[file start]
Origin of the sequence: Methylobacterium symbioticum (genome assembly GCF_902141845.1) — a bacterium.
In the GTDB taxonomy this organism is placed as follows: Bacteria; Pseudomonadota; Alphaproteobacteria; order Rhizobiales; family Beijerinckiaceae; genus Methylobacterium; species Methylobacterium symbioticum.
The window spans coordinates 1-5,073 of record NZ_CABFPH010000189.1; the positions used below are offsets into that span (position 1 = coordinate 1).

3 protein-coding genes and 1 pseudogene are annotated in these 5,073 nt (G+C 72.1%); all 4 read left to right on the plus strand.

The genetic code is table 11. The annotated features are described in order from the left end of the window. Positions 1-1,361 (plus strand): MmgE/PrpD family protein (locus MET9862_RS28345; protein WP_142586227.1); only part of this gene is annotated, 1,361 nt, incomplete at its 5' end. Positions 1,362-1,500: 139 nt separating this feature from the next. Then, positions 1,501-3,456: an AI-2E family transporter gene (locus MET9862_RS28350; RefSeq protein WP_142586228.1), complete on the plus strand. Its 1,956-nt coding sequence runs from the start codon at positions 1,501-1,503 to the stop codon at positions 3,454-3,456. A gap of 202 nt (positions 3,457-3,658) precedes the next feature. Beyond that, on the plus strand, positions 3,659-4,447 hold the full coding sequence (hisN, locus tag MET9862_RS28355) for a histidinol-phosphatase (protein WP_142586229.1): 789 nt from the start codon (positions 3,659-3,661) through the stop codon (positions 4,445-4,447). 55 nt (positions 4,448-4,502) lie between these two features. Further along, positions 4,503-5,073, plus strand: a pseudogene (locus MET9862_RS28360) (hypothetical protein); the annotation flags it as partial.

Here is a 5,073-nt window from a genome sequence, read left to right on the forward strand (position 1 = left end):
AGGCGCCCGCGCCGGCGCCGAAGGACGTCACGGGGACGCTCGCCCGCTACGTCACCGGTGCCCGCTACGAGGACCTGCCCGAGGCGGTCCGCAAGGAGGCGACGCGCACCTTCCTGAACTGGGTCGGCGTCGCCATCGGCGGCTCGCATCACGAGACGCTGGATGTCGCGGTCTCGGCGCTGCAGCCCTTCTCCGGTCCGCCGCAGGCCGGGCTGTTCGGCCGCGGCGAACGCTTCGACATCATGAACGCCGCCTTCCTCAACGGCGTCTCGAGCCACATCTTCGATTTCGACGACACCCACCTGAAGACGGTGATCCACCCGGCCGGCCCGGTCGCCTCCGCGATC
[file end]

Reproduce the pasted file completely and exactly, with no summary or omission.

Origin of the sequence: Methylobacterium symbioticum (genome assembly GCF_902141845.1) — a bacterium.
In the GTDB taxonomy this organism is placed as follows: Bacteria; Pseudomonadota; Alphaproteobacteria; order Rhizobiales; family Beijerinckiaceae; genus Methylobacterium; species Methylobacterium symbioticum.
The window spans coordinates 1-5,073 of record NZ_CABFPH010000189.1; the positions used below are offsets into that span (position 1 = coordinate 1).

3 protein-coding genes and 1 pseudogene are annotated in these 5,073 nt (G+C 72.1%); all 4 read left to right on the plus strand.

The genetic code is table 11. The annotated features are described in order from the left end of the window. Positions 1-1,361 (plus strand): MmgE/PrpD family protein (locus MET9862_RS28345; protein WP_142586227.1); only part of this gene is annotated, 1,361 nt, incomplete at its 5' end. Positions 1,362-1,500: 139 nt separating this feature from the next. Then, positions 1,501-3,456: an AI-2E family transporter gene (locus MET9862_RS28350; RefSeq protein WP_142586228.1), complete on the plus strand. Its 1,956-nt coding sequence runs from the start codon at positions 1,501-1,503 to the stop codon at positions 3,454-3,456. A gap of 202 nt (positions 3,457-3,658) precedes the next feature. Beyond that, on the plus strand, positions 3,659-4,447 hold the full coding sequence (hisN, locus tag MET9862_RS28355) for a histidinol-phosphatase (protein WP_142586229.1): 789 nt from the start codon (positions 3,659-3,661) through the stop codon (positions 4,445-4,447). 55 nt (positions 4,448-4,502) lie between these two features. Further along, positions 4,503-5,073, plus strand: a pseudogene (locus MET9862_RS28360) (hypothetical protein); the annotation flags it as partial.

Here is a 5,073-nt window from a genome sequence, read left to right on the forward strand (position 1 = left end):
AGGCGCCCGCGCCGGCGCCGAAGGACGTCACGGGGACGCTCGCCCGCTACGTCACCGGTGCCCGCTACGAGGACCTGCCCGAGGCGGTCCGCAAGGAGGCGACGCGCACCTTCCTGAACTGGGTCGGCGTCGCCATCGGCGGCTCGCATCACGAGACGCTGGATGTCGCGGTCTCGGCGCTGCAGCCCTTCTCCGGTCCGCCGCAGGCCGGGCTGTTCGGCCGCGGCGAACGCTTCGACATCATGAACGCCGCCTTCCTCAACGGCGTCTCGAGCCACATCTTCGATTTCGACGACACCCACCTGAAGACGGTGATCCACCCGGCCGGCCCGGTCGCCTCCGCGATC